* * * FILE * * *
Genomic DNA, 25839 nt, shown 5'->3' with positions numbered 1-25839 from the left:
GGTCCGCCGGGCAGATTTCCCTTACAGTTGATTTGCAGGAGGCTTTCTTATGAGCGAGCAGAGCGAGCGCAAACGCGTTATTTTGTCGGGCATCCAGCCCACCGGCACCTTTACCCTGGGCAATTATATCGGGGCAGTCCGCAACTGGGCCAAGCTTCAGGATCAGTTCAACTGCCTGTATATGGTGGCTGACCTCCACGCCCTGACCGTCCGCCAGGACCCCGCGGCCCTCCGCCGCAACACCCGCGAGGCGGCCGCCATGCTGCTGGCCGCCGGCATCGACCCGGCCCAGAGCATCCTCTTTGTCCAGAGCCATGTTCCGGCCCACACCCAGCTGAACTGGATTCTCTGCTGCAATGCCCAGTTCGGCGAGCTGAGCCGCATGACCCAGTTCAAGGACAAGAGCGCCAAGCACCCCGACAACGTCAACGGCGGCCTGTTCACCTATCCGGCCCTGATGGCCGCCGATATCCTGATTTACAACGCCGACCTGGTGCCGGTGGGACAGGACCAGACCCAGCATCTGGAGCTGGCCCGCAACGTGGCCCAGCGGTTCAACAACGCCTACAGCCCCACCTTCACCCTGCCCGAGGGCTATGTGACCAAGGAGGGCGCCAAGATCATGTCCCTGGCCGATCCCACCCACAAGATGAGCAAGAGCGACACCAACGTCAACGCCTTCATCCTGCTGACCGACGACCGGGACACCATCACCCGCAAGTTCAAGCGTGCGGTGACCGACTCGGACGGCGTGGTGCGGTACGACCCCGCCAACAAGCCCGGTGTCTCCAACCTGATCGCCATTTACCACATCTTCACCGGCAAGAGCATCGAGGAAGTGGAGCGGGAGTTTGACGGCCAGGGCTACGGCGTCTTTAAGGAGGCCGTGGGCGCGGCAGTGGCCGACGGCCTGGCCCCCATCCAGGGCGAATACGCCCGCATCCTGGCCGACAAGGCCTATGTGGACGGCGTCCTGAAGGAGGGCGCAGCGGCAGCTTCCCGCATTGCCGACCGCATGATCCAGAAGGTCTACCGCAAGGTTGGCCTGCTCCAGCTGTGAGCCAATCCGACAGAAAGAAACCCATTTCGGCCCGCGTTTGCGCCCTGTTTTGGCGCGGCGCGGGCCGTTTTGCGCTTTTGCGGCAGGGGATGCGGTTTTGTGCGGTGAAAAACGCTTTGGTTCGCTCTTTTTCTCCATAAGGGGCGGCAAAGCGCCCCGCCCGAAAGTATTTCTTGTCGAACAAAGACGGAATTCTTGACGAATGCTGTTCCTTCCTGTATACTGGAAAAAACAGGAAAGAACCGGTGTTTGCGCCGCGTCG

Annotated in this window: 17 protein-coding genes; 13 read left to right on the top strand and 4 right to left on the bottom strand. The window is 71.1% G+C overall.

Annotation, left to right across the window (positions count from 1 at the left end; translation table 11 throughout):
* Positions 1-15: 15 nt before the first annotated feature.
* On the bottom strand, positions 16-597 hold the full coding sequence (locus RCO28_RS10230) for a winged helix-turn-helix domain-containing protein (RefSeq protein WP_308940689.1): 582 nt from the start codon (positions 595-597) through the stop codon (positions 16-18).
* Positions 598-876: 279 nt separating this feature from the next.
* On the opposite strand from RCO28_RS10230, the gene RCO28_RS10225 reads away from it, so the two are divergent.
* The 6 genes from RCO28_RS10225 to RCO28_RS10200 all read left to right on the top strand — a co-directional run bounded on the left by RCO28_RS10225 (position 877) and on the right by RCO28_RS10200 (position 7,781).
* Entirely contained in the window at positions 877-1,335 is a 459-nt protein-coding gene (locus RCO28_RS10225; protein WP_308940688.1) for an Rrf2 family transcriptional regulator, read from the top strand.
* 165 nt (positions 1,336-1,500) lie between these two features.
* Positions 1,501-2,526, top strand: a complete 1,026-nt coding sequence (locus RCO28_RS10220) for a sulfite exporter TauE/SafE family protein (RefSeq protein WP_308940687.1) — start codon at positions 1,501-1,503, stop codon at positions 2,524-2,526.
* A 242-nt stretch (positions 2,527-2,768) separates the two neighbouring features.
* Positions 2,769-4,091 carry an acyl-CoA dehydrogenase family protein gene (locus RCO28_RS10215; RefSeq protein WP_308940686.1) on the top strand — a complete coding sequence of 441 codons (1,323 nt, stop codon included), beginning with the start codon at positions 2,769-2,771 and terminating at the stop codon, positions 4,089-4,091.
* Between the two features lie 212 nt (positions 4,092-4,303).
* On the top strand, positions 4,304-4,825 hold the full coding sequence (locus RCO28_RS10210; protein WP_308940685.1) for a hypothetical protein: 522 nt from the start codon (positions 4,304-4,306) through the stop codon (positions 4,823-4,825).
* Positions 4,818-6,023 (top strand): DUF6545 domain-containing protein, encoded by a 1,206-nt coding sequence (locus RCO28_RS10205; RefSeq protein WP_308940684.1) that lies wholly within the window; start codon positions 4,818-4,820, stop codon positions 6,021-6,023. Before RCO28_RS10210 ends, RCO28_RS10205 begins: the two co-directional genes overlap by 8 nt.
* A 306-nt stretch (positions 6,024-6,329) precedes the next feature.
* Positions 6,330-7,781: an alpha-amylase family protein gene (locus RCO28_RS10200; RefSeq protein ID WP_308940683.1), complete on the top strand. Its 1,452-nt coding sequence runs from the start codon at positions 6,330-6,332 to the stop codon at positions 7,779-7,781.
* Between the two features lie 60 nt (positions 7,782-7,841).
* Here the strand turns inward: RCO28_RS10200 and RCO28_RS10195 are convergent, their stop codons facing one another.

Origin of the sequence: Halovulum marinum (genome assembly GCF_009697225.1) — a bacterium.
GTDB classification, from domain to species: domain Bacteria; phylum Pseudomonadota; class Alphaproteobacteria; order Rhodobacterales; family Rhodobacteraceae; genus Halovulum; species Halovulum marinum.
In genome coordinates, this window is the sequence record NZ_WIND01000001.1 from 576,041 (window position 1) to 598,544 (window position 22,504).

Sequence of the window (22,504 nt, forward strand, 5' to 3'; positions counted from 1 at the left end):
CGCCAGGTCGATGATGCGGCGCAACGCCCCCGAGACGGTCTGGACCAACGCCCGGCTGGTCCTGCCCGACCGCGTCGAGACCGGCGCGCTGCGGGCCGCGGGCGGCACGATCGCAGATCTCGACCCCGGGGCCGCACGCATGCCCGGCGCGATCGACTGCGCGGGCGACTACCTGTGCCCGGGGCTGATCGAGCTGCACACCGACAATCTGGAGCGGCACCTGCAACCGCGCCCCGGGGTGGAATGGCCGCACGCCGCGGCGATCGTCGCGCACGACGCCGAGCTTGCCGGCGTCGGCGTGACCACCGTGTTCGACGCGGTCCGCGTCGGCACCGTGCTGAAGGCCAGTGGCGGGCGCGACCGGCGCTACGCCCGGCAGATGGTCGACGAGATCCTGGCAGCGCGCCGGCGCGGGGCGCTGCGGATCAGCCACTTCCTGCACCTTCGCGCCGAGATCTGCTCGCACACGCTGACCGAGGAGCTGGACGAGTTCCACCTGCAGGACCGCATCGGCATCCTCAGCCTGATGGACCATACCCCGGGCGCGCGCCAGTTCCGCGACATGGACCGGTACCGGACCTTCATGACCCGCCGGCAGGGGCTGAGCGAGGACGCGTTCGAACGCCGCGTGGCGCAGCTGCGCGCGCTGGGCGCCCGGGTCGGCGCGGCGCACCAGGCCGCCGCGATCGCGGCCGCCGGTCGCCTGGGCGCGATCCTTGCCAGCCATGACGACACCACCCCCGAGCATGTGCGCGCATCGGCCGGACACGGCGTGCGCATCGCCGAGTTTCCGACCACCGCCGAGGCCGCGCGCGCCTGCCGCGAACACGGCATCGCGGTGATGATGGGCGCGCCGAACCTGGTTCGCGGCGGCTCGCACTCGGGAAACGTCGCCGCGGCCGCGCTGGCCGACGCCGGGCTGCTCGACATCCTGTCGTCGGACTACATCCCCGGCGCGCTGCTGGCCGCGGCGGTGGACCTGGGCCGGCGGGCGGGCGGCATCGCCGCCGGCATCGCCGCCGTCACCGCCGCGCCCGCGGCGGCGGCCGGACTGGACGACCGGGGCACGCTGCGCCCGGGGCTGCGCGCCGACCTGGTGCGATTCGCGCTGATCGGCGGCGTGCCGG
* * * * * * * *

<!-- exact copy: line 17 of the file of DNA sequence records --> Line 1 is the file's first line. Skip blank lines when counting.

* Positions 4,818-6,023 (top strand): DUF6545 domain-containing protein, encoded by a 1,206-nt coding sequence (locus RCO28_RS10205; RefSeq protein WP_308940684.1) that lies wholly within the window; start codon positions 4,818-4,820, stop codon positions 6,021-6,023. Before RCO28_RS10210 ends, RCO28_RS10205 begins: the two co-directional genes overlap by 8 nt.